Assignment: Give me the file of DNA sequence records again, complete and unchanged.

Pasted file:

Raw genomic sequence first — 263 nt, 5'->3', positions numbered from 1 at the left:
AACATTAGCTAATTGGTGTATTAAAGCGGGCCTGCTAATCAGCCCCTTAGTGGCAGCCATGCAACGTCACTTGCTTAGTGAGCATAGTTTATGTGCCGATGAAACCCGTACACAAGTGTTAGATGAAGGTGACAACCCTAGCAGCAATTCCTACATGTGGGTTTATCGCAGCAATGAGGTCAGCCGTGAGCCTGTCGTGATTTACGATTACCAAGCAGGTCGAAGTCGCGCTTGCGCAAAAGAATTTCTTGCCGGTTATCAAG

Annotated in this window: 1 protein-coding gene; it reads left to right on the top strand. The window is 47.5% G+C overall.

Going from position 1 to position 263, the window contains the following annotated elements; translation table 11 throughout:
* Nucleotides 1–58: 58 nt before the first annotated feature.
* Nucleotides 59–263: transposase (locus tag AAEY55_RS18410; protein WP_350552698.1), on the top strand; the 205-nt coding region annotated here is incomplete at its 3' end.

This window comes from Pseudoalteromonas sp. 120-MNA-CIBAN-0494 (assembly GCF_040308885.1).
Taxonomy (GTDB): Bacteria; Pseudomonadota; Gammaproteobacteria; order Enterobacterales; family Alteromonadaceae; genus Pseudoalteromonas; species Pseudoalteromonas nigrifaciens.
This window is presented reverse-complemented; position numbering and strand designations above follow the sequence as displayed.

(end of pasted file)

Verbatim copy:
Raw genomic sequence first — 263 nt, 5'->3', positions numbered from 1 at the left:
AACATTAGCTAATTGGTGTATTAAAGCGGGCCTGCTAATCAGCCCCTTAGTGGCAGCCATGCAACGTCACTTGCTTAGTGAGCATAGTTTATGTGCCGATGAAACCCGTACACAAGTGTTAGATGAAGGTGACAACCCTAGCAGCAATTCCTACATGTGGGTTTATCGCAGCAATGAGGTCAGCCGTGAGCCTGTCGTGATTTACGATTACCAAGCAGGTCGAAGTCGCGCTTGCGCAAAAGAATTTCTTGCCGGTTATCAAG

Annotated in this window: 1 protein-coding gene; it reads left to right on the top strand. The window is 47.5% G+C overall.

Going from position 1 to position 263, the window contains the following annotated elements; translation table 11 throughout:
* Nucleotides 1–58: 58 nt before the first annotated feature.
* Nucleotides 59–263: transposase (locus tag AAEY55_RS18410; protein WP_350552698.1), on the top strand; the 205-nt coding region annotated here is incomplete at its 3' end.

This window comes from Pseudoalteromonas sp. 120-MNA-CIBAN-0494 (assembly GCF_040308885.1).
Taxonomy (GTDB): Bacteria; Pseudomonadota; Gammaproteobacteria; order Enterobacterales; family Alteromonadaceae; genus Pseudoalteromonas; species Pseudoalteromonas nigrifaciens.
This window is presented reverse-complemented; position numbering and strand designations above follow the sequence as displayed.